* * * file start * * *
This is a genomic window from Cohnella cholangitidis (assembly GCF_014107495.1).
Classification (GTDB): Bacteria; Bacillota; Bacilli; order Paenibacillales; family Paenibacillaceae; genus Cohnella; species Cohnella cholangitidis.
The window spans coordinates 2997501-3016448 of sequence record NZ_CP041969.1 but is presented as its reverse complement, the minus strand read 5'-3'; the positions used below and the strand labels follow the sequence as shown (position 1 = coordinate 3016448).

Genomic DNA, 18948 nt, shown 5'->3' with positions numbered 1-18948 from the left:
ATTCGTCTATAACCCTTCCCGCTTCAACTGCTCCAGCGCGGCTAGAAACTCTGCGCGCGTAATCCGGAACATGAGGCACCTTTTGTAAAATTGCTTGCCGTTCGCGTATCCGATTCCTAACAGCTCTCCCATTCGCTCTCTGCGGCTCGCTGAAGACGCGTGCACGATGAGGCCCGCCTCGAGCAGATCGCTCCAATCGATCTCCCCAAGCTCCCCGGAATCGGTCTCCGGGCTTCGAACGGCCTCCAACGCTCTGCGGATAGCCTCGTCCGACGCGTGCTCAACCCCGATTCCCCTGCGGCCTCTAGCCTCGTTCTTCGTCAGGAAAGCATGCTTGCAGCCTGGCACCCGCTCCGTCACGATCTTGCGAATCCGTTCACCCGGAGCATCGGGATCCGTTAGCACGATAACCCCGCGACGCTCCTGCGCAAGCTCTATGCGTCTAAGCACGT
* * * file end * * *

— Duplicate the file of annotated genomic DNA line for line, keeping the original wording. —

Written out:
This is a genomic window from Cohnella cholangitidis (assembly GCF_014107495.1).
Classification (GTDB): Bacteria; Bacillota; Bacilli; order Paenibacillales; family Paenibacillaceae; genus Cohnella; species Cohnella cholangitidis.
The window spans coordinates 2997501-3016448 of sequence record NZ_CP041969.1 but is presented as its reverse complement, the minus strand read 5'-3'; the positions used below and the strand labels follow the sequence as shown (position 1 = coordinate 3016448).

Genomic DNA, 18948 nt, shown 5'->3' with positions numbered 1-18948 from the left:
ATTCGTCTATAACCCTTCCCGCTTCAACTGCTCCAGCGCGGCTAGAAACTCTGCGCGCGTAATCCGGAACATGAGGCACCTTTTGTAAAATTGCTTGCCGTTCGCGTATCCGATTCCTAACAGCTCTCCCATTCGCTCTCTGCGGCTCGCTGAAGACGCGTGCACGATGAGGCCCGCCTCGAGCAGATCGCTCCAATCGATCTCCCCAAGCTCCCCGGAATCGGTCTCCGGGCTTCGAACGGCCTCCAACGCTCTGCGGATAGCCTCGTCCGACGCGTGCTCAACCCCGATTCCCCTGCGGCCTCTAGCCTCGTTCTTCGTCAGGAAAGCATGCTTGCAGCCTGGCACCCGCTCCGTCACGATCTTGCGAATCCGTTCACCCGGAGCATCGGGATCCGTTAGCACGATAACCCCGCGACGCTCCTGCGCAAGCTCTATGCGTCTAAGCACGT